> >For a man, the ideal strategy was to be more promiscuous.
> No solid evidence whatsoever has been produced as to the
> relative promiscuity of early man versus early woman.
That kind of evidence would be difficult to find, and I don't know of any either. What I was trying to do is posit a reason for the evidence I did offer--that female victims of sexual abuse suffer more damage that males. There /is/ plenty of evidence for that, and the evolutionary explanation is pretty compelling--at least as compelling, if not more, than 90% of what is commonly accepted in human psychology courses.
> Several recent studies based on DNA sampling have projected that
> as much as 25% of children may not be fathered by the husband of a
> given women. This has led many scholars to posit that early woman
> may have taken on a larger number of partners than previously supposed.
As I mentioned, there's no particular selection pressure on women for the carefully selected "co-investment" mate to be the same man as her selected "good genes" mate; Ridley speculates that this is a common pattern, and I don't doubt that many women then and today may have extended the pattern to more than two (there are even societies with explicit polyandries). Nonetheless, the overwhelming economic risk of completely random promiscuity for a woman compared to the complete lack of similar risk for a man is too large to /not/ have been an evolutionary pressure, and it does serve to explain the likely origin of many admittedly cultural biases and some hard data such as the study cited.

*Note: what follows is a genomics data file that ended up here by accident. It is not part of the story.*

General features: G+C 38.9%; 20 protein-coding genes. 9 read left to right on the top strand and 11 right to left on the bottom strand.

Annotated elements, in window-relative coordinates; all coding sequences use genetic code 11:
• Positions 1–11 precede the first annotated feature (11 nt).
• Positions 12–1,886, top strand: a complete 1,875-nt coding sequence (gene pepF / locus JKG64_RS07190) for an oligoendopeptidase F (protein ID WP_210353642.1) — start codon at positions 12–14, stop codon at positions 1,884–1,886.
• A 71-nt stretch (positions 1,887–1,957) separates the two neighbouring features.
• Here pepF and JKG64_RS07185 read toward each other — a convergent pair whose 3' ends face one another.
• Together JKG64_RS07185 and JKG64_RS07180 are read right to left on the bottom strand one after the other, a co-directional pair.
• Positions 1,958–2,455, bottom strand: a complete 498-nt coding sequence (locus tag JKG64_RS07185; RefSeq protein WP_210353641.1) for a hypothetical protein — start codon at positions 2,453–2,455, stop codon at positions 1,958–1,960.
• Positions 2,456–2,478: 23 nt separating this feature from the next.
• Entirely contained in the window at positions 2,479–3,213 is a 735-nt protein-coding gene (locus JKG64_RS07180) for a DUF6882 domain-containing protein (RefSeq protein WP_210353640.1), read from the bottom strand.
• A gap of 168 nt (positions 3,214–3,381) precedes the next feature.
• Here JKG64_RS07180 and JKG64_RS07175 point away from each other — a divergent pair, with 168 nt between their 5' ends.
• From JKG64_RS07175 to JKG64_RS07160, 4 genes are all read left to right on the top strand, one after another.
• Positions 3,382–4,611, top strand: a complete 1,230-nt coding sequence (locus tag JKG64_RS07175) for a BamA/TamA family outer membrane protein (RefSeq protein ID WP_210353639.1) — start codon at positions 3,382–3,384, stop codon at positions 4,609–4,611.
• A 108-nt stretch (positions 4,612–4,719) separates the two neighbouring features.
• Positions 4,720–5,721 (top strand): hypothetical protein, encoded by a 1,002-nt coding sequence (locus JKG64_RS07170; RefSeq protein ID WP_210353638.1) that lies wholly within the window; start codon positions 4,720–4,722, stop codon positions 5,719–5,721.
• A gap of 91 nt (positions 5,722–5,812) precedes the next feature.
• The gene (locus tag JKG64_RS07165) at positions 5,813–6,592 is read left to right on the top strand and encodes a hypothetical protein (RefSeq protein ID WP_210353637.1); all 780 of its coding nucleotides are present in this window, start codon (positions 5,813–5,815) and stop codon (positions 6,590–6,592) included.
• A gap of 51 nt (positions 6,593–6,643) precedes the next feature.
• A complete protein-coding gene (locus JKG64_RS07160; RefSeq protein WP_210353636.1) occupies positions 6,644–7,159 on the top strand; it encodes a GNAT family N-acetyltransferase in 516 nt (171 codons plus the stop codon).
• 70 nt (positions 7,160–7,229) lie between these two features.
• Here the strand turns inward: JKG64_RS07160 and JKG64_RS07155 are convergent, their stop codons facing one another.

I'll also admit to a data point for the counterargument: the same pressures should exist for Bonobos, who have obviously not fallen upon the same solution (Bonobo females screw as often as they eat; including with inanimate objects and other females). I'm a big fan of hard evidence, and I admit there's little here. In the absence of proof, one should base opinions on plausible and likely explanations rather over desires. Perhaps it is my subconscious desire to justify male promiscuity that makes me want to believe this explanation (I doubt it; I was a virgin at 25 and have not been promiscuous since, so I have nothing to justify). But that works both ways: desire for political equality can cloud one's judgment of real physical and psychological differences (I'll call that "Sharon Presley Syndrome").
-- Lee Daniel Crocker <firstname.lastname@example.org> <http://www.piclab.com/lcrocker.html> "All inventions or works of authorship original to me, herein and past, are placed irrevocably in the public domain, and may be used or modified for any purpose, without permission, attribution, or notification."--LDC